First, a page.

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WSI News - WSI Spotlight

It's Time--to face facts!

It's time for Sox fans to stop acting like hope springs eternal Cub fans.  It's time to stop talking about attendance improving with victories or attendance just improving.  It's time to realize that a World Seriesis not just around the corner.  It's time to face facts.

The Chicago White Sox franchise is in serious trouble.

Over the past few years there has been a great deal of hand wringing over the second class status of the White Sox in Chicago.  Some people act like this is something new; others have no idea why the Sox continue to play second fiddle to the Cubs even though the Sox have had more success on the field.  Saying this is a Cubs town or blaming the media or the fans provides no explanation for the continuing downslide of a charter member of the American League.

During the late '60's and early '70's the Allyn family ran the team into the ground.  Seeing their 1968 team not even average one home run every other game, the Allyns decided to shorten the home run dimensions at old Comiskey.  But instead of just moving the plate out, the Allyns installed make shift fences in front of the old wall.  Stately Comiskey looked like a little league field and home runs that fell in between the new fence and the old were tainted.  By the time the John Allyn looked to sell in 1975, the team was nowhere near Word Series contention, and fan interest had almost totally evaporated.  One good thing was that the dumb looking fences were taken down after only two seasons.  There was no evidence that they helped in any way except for making Wrigley look even better in comparison. 

Bill Veeck was a great baseball man.  However, his teams of the late '70's were horrible to watch.  He tried telling us that Claudell Washington, Thad Bosley and Chet Lemon was going to make a great outfield.  Disco Demolition embarrassed the team beyond belief.  By the end of 1980,
attendance dropped below a million once more, and no one knew when the team would start winning again.  The team was in almost as bad a shape as when Veeck bought it in late 1975.

Jerry Reinsdorf and Eddie Einhorn followed.  They got some quick results with the 1983 division title but the rest of the '80's were almost as bad as the late '70's.  Promoting Ken Harrelson was just plain dumb.  The team went through a successful yet painfully slow rebuilding period.  1993 brought another division title, but the 1994 strike had a devastating effect on baseball and the Sox.  Attendance plummeted and team-fan relations worsened to new lows.

Then came the 1997 trades and real animosity between the club and its fans manifested and fed on itself.  Current players are perplexed over the relatively low attendance in late 2000 when the Sox were putting together the best record in the American League.  The media lectured fans anytime it had the chance.  The whole atmosphere around the ball club just plain stunk.

In researching my book, Through Hope and Despair, I found that nothing has really changed in over the last 30 plus years.  The press hasn't understood the low fan interest, the owners have lacked credibility, and the team went through decade after decade without appearing in a World Series.  Many wondered about the future of the club and couldn't come up with explanations about why Chicago was a lovable loser town.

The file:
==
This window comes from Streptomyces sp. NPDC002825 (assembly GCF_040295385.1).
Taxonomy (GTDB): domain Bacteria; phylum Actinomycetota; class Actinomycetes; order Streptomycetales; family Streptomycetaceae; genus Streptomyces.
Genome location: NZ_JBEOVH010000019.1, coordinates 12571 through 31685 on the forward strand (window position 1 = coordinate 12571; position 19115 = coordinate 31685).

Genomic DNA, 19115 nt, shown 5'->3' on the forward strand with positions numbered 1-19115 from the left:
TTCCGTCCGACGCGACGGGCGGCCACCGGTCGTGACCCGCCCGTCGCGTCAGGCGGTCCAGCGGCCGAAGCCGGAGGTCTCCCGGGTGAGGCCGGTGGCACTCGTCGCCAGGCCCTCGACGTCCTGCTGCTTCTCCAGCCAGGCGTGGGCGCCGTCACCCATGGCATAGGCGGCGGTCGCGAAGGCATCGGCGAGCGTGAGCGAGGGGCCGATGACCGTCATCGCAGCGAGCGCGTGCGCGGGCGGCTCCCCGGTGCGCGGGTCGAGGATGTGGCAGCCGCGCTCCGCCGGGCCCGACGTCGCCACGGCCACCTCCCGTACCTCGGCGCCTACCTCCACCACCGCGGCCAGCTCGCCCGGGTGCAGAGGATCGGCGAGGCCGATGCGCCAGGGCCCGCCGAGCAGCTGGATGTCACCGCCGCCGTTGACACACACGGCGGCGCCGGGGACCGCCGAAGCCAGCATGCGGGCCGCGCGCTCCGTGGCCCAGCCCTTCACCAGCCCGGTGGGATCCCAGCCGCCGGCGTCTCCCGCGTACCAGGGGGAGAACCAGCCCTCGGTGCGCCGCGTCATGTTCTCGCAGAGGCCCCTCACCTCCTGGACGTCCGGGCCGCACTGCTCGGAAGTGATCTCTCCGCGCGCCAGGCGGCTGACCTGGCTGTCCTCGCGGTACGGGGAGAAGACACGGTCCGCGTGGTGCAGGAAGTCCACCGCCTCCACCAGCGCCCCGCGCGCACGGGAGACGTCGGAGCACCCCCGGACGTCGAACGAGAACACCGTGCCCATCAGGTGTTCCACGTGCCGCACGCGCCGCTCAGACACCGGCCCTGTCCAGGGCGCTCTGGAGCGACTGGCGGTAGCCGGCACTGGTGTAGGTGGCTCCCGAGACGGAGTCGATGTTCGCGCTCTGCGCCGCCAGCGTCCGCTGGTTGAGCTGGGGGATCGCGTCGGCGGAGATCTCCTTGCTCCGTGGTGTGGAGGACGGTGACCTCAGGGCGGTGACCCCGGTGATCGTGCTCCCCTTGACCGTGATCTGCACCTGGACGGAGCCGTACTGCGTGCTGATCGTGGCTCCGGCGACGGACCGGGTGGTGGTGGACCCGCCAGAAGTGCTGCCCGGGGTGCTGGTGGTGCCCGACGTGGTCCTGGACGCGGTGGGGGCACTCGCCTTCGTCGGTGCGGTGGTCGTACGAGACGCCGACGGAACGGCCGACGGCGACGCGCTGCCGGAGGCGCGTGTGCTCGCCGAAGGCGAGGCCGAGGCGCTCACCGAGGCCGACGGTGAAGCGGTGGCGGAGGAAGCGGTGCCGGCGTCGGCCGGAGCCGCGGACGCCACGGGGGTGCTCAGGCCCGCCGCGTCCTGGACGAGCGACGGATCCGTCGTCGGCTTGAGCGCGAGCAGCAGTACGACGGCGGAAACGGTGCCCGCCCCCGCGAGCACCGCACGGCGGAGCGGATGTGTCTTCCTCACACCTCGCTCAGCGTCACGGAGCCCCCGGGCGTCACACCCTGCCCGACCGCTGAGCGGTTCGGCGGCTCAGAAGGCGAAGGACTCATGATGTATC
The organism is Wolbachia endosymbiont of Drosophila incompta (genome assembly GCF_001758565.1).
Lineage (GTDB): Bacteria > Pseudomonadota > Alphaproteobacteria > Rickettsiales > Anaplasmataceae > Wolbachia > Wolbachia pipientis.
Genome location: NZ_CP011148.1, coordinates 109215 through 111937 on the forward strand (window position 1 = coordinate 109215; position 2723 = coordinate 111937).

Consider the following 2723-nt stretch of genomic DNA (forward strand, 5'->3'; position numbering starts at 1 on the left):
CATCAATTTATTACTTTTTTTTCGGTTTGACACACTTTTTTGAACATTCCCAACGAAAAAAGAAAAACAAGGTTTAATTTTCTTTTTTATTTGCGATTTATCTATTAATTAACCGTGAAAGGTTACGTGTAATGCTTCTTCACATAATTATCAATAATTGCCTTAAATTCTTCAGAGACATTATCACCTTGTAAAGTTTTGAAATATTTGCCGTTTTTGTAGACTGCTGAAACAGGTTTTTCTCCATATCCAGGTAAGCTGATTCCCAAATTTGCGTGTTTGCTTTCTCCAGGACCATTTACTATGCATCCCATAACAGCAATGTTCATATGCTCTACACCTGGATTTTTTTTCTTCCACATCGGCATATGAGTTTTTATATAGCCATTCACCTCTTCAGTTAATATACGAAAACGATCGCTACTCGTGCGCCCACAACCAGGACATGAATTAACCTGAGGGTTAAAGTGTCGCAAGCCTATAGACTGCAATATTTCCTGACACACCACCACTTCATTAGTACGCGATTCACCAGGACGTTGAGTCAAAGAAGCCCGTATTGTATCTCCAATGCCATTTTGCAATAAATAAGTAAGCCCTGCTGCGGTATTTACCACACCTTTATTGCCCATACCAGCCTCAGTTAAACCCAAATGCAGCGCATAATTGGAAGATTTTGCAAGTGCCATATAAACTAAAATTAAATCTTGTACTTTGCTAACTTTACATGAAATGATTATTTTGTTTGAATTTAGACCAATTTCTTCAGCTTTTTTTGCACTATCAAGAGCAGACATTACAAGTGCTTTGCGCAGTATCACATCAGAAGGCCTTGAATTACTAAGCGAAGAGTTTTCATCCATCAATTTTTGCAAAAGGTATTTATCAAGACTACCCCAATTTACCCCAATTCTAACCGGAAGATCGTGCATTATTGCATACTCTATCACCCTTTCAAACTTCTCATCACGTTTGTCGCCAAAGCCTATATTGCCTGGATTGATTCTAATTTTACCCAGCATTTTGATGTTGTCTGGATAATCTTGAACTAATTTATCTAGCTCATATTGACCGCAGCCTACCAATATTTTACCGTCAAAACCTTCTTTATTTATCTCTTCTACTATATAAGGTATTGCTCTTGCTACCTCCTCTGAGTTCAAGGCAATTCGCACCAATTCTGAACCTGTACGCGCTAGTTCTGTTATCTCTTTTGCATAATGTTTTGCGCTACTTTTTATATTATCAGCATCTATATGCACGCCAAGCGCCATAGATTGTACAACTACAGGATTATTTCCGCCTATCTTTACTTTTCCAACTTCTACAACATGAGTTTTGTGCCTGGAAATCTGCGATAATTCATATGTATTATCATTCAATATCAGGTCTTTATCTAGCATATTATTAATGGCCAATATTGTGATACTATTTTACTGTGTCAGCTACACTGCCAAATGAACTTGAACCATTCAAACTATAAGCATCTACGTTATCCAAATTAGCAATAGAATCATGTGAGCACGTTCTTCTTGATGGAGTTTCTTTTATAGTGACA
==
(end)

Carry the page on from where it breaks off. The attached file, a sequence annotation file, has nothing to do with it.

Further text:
My answer is this: since losing a great chance to go a World Series in 1967 by losing the last five games of the season to two sub-.500 teams, the Chicago White Sox have continually shot themselves in the foot, chasing their fans away and allowing the ever and constant losing Cubs take over the city.   The effects of these cumulative efforts has drained the franchise and helped define the term "fan alienation."  It was not surprising that the Sox still couldn't draw well even when they were wrapping up a division in 2000.

Another division title will not be a cure all for the Sox especially in today's diluted playoff system.  A World Series might not help as much as it would be imagined.  This team has serious problems and a dubious future.  Winning alone won't solve everything, and we don't even know if the team can win.  The team needs to re-connect with its fans.  It is time for try some different approaches that I will propose in my next column.

Editor's Note:  Dan Helpingstine is a free lance writer living in Highland, Indiana.  In the early 80's, he worked as a stringer for The Times, then based in Hammond, Indiana, covering business-labor news.  For six years, he worked as a part-time sportswriter for the Merrillville Herald, a weekly that was a part of a chain of weeklies in Lake and Porter Counties.  He covered high school football and basketball.  In 1995, Helpingstine had a short story published in a murder mystery anthology entitled Murder Is My Business.  He also has had articles on the JFK murder published in the Post-Tribune of Gary.  His new book is titled "Through Hope and Despair."  It is the story of one fan's roller coaster ride with the luckless White Sox.

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